Geoffrey Jellicoe Vol. III

Front cover image

Geoffrey Jellicoe

Buy now In stock

Garden Art Press
Territory: World
Size: 279 mm x 216 mm
Pages: 250
Illustrations: 407 b&w

RRP £35.00

  • This celebrated volume of work has long been out of print
  • It comprehensively covers major aspects of modern landscape design
  • It contains three sets of lectures
  • Adopts a philosophical and psychological approach
  • Clarifies and emphasises conceptual and practical ideas
  • This volume contains a generous selection of illustrations and plans

This celebrated body of work has long been out of print, yet the comprehensive coverage of major aspects of modern landscape design, practice and philosophy is as relevant today as when the three volumes of studies appeared (1960, 1966, 1970).

Geoffrey Jellicoe's purpose has been to study the influences of the past and present on the way we regard the 'shaping of the land to accommodate the innumerable activities of the modern world', and the fourteen selected studies in this volume have both an historical and contemporary bias.

But the author also adopts a philosophical and psychological approach to his subject, and here his masterly exposition of the place of symbolism and allegory in the understanding of landscape design is crucial, for it presages Jellicoe's development in later works of the underlying importance of the subconscious in our reaction to and understanding of landscape.

The first study, 'The Italian Garden of the Renaissance', was given as a lecture from material gathered in 1923, and its accompanying 'Comment' was written in 1993. The content of this volume, therefore, covers a span of up to seventy years in which Jellicoe's opinions and ideas have been developed, tried and tested.

As with the previous two volumes, Jellicoe clarifies and emphasises his conceptual and practical ideas with a generous selection of illustrations and plans.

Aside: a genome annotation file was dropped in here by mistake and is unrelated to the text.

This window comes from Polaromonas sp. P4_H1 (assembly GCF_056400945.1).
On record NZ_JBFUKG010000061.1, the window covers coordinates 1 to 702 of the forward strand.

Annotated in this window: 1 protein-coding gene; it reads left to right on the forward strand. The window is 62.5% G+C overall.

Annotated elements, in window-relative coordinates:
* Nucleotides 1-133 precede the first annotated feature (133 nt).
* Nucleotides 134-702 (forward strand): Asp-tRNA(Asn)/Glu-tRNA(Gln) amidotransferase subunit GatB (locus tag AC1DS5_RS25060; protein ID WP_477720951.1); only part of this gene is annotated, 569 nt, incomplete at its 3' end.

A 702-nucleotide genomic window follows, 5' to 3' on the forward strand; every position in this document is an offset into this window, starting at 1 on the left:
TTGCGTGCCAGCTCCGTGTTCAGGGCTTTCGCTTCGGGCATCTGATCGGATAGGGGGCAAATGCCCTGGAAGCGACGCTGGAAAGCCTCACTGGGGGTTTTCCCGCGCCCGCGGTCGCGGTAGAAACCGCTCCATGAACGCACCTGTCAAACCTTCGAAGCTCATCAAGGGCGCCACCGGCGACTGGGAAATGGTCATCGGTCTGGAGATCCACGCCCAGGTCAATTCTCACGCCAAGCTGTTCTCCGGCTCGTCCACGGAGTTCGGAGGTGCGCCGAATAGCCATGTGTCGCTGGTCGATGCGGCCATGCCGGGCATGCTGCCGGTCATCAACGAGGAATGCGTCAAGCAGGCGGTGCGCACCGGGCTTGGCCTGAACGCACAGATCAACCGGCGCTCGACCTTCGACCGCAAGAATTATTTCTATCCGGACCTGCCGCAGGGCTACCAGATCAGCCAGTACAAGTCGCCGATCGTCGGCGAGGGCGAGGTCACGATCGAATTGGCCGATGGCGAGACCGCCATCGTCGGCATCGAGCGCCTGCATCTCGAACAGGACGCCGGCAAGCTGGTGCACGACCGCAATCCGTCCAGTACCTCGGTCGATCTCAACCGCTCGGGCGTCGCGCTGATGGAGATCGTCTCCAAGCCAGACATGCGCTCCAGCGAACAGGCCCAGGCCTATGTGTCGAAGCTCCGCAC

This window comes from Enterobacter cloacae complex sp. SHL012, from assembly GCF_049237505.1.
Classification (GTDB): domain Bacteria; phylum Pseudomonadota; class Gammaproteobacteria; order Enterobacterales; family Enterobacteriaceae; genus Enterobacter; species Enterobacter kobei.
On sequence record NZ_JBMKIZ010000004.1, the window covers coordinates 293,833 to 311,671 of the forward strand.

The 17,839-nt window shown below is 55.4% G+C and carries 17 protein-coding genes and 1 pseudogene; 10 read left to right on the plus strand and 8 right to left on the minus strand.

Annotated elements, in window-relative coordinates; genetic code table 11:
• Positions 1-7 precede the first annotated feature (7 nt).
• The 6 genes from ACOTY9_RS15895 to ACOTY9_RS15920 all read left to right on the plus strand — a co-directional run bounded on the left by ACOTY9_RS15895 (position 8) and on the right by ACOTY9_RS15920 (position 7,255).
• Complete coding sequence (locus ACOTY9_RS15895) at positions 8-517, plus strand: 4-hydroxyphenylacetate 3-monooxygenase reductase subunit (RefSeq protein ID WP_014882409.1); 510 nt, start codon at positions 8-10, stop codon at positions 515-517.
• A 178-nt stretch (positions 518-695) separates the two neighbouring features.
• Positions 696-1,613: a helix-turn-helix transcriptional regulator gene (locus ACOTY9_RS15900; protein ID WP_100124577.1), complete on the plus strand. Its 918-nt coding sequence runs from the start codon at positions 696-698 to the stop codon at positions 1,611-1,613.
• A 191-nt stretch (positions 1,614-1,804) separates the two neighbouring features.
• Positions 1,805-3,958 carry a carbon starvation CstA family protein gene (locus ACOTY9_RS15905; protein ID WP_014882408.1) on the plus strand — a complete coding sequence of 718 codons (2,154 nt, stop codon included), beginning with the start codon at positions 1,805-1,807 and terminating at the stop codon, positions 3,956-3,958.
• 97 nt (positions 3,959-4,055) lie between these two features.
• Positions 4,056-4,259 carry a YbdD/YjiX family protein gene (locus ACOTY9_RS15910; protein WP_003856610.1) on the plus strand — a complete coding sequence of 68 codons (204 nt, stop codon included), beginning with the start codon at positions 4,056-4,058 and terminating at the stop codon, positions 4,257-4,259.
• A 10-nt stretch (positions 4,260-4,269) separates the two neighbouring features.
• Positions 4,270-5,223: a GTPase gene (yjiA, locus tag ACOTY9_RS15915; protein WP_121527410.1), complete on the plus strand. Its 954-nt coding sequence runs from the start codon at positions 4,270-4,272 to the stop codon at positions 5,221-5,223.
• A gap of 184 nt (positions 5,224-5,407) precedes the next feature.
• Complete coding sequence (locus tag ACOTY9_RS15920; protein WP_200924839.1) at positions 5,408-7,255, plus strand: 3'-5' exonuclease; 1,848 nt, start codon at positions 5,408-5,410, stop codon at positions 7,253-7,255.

Born in 1900, Geoffrey Jellicoe was educated at Cheltenham College and the Architectural Association Schools, where he later became studio master, principal and member of Council.

In a long and distinguished career, his work has included garden designs for many historic houses, among them Royal Lodge, Windsor, and Sandringham for George VI, and Ditchley Park for Ronald Tree. Later an extensive practice was involved in town planning, landscape design and architecture, including a scheme at Hemel Hempstead New Town, the design of the Kennedy Memorial, Runnymede, and gardens for Sutton Place.

A founder member in 1929 and later President of the (British) Landscape Institute, Geoffrey Jellicoe was also the founder President of the International Federation of Landscape Architects in 1948. He is a member of the Royal Institute of British Architects, the Royal Town Planning Institute, and has been a member of the British Royal Fine Arts Commission and Trustee of the Tate Gallery.

He was awarded the CBE in 1963, and knighted for services to landscape architecture in 1979. In 1994 he was awarded the Royal Horticultural Society's highest honour, the Victoria Medal of Honour.